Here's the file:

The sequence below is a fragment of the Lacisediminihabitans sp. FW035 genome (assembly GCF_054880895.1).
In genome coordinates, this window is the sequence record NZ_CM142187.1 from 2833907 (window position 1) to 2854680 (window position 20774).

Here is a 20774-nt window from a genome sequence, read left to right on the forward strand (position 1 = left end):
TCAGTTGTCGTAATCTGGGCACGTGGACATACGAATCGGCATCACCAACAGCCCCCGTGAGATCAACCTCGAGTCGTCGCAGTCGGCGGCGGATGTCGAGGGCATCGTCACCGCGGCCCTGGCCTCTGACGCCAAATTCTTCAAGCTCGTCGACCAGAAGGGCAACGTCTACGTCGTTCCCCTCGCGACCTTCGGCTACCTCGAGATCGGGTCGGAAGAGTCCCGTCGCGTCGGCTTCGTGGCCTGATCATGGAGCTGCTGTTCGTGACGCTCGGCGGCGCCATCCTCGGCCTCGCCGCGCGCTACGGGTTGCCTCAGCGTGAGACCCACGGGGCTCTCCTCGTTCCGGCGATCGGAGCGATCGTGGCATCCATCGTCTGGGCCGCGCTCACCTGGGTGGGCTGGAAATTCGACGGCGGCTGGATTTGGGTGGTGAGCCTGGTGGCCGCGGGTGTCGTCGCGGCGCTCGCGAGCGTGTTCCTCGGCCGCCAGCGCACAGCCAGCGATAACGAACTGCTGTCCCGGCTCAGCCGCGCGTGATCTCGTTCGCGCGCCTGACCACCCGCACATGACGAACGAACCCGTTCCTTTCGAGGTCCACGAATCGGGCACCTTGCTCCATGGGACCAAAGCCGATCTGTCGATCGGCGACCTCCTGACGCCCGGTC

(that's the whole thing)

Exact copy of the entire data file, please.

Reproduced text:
The sequence below is a fragment of the Lacisediminihabitans sp. FW035 genome (assembly GCF_054880895.1).
In genome coordinates, this window is the sequence record NZ_CM142187.1 from 2833907 (window position 1) to 2854680 (window position 20774).

Here is a 20774-nt window from a genome sequence, read left to right on the forward strand (position 1 = left end):
TCAGTTGTCGTAATCTGGGCACGTGGACATACGAATCGGCATCACCAACAGCCCCCGTGAGATCAACCTCGAGTCGTCGCAGTCGGCGGCGGATGTCGAGGGCATCGTCACCGCGGCCCTGGCCTCTGACGCCAAATTCTTCAAGCTCGTCGACCAGAAGGGCAACGTCTACGTCGTTCCCCTCGCGACCTTCGGCTACCTCGAGATCGGGTCGGAAGAGTCCCGTCGCGTCGGCTTCGTGGCCTGATCATGGAGCTGCTGTTCGTGACGCTCGGCGGCGCCATCCTCGGCCTCGCCGCGCGCTACGGGTTGCCTCAGCGTGAGACCCACGGGGCTCTCCTCGTTCCGGCGATCGGAGCGATCGTGGCATCCATCGTCTGGGCCGCGCTCACCTGGGTGGGCTGGAAATTCGACGGCGGCTGGATTTGGGTGGTGAGCCTGGTGGCCGCGGGTGTCGTCGCGGCGCTCGCGAGCGTGTTCCTCGGCCGCCAGCGCACAGCCAGCGATAACGAACTGCTGTCCCGGCTCAGCCGCGCGTGATCTCGTTCGCGCGCCTGACCACCCGCACATGACGAACGAACCCGTTCCTTTCGAGGTCCACGAATCGGGCACCTTGCTCCATGGGACCAAAGCCGATCTGTCGATCGGCGACCTCCTGACGCCCGGTC